We now know, from experience since the 2020 election, that state legislatures do not always reflect the will of the people, but sometimes reflect the interests of the majority party.
The process of enactment of the compact, where it has been ratified, has not reflected the direct democracy it purports to empower. The people of those states had no say at all. This is why some Governors have vetoed legislation enacting the Compact.
You have to wonder why the compact did not provide that a state legislature would call for a statewide vote on the question of whether to join the compact. At least then, one could answer the disgruntled Trump supporter in 2016 that the people had voted to treat Presidential election votes in this way.
It is not certain that the people of each of the states joining the compact would have endorsed it in a statewide vote. It is really questionable whether the voters in Pennsylvania would do so.
The original creators of the compact, which was designed in 2006 by computer scientist John Koza, meant well. But they did not anticipate the bitterness of today’s partisan divisions. If millions of Americans currently believe that Joe Biden is not legitimately President on the basis of imaginary voting fraud, just think of the reaction if Biden had been elected by electors who did not reflect the vote in their states.
And if Republicans in Congress objected to electors in 2020, for really no reason at all, imagine what the certification process would have looked like if Biden had been elected through the workings of the compact.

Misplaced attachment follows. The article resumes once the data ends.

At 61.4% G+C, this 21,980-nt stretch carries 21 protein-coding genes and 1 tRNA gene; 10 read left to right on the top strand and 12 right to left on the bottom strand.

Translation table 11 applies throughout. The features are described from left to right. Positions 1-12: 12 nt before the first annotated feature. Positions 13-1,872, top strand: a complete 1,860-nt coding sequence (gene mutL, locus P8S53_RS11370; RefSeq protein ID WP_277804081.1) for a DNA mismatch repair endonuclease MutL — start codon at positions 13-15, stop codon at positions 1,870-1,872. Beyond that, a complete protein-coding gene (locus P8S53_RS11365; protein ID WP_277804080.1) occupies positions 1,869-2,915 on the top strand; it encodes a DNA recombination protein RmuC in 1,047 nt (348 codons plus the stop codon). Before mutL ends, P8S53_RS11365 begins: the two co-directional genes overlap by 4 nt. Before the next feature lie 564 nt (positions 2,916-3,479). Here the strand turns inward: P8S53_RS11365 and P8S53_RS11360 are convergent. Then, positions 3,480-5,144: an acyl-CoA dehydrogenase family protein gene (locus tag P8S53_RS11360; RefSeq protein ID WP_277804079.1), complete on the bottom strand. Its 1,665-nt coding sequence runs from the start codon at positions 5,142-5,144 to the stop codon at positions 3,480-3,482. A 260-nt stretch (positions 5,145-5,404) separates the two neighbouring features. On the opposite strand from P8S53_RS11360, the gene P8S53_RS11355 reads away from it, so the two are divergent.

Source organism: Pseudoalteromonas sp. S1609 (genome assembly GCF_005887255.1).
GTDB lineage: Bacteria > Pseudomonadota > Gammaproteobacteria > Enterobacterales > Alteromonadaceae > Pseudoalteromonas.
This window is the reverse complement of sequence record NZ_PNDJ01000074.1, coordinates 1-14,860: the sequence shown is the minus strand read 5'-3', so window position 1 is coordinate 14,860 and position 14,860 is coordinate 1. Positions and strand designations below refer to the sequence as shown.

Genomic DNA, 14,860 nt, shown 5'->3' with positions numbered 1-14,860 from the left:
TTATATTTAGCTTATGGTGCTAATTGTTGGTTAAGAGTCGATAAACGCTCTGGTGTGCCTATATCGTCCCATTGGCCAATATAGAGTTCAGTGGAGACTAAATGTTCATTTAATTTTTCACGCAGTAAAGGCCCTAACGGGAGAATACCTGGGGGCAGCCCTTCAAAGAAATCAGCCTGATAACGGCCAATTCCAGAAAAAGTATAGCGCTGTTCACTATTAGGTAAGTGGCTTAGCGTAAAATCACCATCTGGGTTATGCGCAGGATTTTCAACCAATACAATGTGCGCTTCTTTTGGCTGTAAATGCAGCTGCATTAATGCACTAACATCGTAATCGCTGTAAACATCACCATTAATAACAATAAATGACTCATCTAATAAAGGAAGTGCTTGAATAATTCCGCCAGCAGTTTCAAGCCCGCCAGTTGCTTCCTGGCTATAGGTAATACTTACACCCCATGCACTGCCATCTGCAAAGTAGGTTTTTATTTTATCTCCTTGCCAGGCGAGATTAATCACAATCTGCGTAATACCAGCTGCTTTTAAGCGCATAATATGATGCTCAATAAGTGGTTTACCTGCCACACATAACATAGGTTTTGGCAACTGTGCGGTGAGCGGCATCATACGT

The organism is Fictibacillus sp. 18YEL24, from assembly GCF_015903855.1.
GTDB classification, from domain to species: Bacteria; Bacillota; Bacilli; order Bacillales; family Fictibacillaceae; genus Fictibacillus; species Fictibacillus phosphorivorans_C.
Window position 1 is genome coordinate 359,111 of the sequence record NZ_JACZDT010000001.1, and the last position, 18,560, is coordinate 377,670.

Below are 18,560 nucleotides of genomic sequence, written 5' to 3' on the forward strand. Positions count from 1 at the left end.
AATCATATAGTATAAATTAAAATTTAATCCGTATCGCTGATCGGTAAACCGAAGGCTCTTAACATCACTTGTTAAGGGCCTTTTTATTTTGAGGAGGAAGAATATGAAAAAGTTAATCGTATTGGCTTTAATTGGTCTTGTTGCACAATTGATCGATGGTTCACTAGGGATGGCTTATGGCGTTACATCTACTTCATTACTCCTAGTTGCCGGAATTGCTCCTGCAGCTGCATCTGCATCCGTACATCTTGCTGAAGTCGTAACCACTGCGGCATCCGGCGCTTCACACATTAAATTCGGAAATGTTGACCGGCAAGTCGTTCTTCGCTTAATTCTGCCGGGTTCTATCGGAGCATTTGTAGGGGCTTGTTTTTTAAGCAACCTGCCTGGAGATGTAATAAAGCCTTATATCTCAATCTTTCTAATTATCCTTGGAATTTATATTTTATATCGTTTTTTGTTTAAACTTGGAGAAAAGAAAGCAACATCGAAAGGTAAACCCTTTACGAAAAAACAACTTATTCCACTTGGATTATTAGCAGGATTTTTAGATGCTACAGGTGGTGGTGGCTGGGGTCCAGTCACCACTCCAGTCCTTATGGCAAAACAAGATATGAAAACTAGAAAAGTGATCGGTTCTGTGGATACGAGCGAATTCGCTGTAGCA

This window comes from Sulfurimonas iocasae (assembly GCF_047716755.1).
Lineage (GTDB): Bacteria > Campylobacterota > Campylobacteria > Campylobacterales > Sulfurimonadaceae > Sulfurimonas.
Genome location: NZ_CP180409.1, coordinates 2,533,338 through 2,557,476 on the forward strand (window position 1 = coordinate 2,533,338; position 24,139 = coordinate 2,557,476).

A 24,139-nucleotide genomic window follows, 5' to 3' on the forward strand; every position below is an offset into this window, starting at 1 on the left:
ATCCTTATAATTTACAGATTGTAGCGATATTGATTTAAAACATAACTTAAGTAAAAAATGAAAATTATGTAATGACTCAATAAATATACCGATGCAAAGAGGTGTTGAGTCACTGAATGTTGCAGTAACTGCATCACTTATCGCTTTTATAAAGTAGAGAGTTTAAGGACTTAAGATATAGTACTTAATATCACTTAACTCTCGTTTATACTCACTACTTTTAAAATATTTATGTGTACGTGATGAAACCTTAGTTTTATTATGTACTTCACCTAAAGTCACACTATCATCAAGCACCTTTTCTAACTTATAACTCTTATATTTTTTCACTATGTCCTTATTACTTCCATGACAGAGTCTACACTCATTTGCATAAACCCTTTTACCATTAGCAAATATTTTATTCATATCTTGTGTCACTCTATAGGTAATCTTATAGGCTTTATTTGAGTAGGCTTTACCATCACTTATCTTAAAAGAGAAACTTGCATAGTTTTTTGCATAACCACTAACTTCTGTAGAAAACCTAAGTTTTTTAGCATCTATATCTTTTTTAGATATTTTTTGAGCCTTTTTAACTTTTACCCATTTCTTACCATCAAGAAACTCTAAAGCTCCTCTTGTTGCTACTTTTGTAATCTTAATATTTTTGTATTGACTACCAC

I am not defending the state-centric voting system of the current Electoral College system. But it usually does result in the winner of the national popular vote becoming president, as it did in 2020.
Plus, the need under the current system to assemble a coalition of disparate states to win a presidential election, rather than just relying on outsized majorities in New York and California, has advantages. It meant that the Democratic Party was forced in 2020 to build a working majority in the swing states of Arizona, Georgia, Michigan, Pennsylvania and Wisconsin. This ensured that the Party was more representative of national will than a coastal focused Democratic Party would be.
In addition, the compact does not change the state representative structure of the U.S. Senate. A political party that wins only the national vote, but does not attempt to win individual states, is not likely to elect a majority in the Senate.
That might mean the compact, by directing a political party to concentrate on running up the largest possible majorities where the party is already popular, might have the unintended consequence of ensuring divided government and congressional deadlock.
At least until we can be certain that this result is what the people of each affected state really want, the compact should not be adopted.
Opinion contributor Bruce Ledewitz teaches constitutional law at Duquesne University Law School in Pittsburgh. His work appears biweekly on the Capital-Star’s Commentary Page. Listen to his podcast, “Bends Toward Justice” here. His forthcoming book, “The Universe Is On Our Side: Restoring Faith in American Public Life,” will be published in October. His opinions do not represent the position of Duquesne University Law School.
Originally published at www.penncapital-star.com,by Bruce Ledewitz